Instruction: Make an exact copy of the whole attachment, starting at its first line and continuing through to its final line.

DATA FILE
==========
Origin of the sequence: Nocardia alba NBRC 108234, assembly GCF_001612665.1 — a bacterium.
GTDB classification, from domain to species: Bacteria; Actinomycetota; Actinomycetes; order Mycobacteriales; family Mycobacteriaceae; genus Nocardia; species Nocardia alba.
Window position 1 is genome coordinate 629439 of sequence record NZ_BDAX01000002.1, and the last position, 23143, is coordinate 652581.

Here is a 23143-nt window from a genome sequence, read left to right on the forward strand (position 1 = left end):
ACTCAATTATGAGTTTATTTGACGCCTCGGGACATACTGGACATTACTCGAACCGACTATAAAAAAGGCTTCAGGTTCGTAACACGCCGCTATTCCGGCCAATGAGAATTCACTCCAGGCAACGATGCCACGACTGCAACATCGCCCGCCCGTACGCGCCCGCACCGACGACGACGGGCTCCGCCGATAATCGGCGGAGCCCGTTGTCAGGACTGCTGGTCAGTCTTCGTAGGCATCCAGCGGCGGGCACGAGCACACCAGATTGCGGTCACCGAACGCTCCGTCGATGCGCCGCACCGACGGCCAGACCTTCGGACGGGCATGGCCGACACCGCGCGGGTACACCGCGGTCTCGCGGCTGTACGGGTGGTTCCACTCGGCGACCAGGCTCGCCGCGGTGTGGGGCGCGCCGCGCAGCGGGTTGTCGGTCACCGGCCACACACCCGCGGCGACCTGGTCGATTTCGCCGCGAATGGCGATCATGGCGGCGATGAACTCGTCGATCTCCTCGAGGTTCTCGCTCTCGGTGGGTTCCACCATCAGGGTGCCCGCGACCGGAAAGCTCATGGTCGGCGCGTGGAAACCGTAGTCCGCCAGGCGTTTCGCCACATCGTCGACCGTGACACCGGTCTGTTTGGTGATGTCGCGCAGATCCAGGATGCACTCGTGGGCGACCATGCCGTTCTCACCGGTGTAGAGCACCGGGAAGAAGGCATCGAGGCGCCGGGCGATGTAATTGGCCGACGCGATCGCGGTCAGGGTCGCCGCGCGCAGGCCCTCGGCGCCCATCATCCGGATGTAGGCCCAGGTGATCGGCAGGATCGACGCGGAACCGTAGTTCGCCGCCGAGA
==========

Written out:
Origin of the sequence: Nocardia alba NBRC 108234, assembly GCF_001612665.1 — a bacterium.
GTDB classification, from domain to species: Bacteria; Actinomycetota; Actinomycetes; order Mycobacteriales; family Mycobacteriaceae; genus Nocardia; species Nocardia alba.
Window position 1 is genome coordinate 629439 of sequence record NZ_BDAX01000002.1, and the last position, 23143, is coordinate 652581.

Here is a 23143-nt window from a genome sequence, read left to right on the forward strand (position 1 = left end):
ACTCAATTATGAGTTTATTTGACGCCTCGGGACATACTGGACATTACTCGAACCGACTATAAAAAAGGCTTCAGGTTCGTAACACGCCGCTATTCCGGCCAATGAGAATTCACTCCAGGCAACGATGCCACGACTGCAACATCGCCCGCCCGTACGCGCCCGCACCGACGACGACGGGCTCCGCCGATAATCGGCGGAGCCCGTTGTCAGGACTGCTGGTCAGTCTTCGTAGGCATCCAGCGGCGGGCACGAGCACACCAGATTGCGGTCACCGAACGCTCCGTCGATGCGCCGCACCGACGGCCAGACCTTCGGACGGGCATGGCCGACACCGCGCGGGTACACCGCGGTCTCGCGGCTGTACGGGTGGTTCCACTCGGCGACCAGGCTCGCCGCGGTGTGGGGCGCGCCGCGCAGCGGGTTGTCGGTCACCGGCCACACACCCGCGGCGACCTGGTCGATTTCGCCGCGAATGGCGATCATGGCGGCGATGAACTCGTCGATCTCCTCGAGGTTCTCGCTCTCGGTGGGTTCCACCATCAGGGTGCCCGCGACCGGAAAGCTCATGGTCGGCGCGTGGAAACCGTAGTCCGCCAGGCGTTTCGCCACATCGTCGACCGTGACACCGGTCTGTTTGGTGATGTCGCGCAGATCCAGGATGCACTCGTGGGCGACCATGCCGTTCTCACCGGTGTAGAGCACCGGGAAGAAGGCATCGAGGCGCCGGGCGATGTAATTGGCCGACGCGATCGCGGTCAGGGTCGCCGCGCGCAGGCCCTCGGCGCCCATCATCCGGATGTAGGCCCAGGTGATCGGCAGGATCGACGCGGAACCGTAGTTCGCCGCCGAGA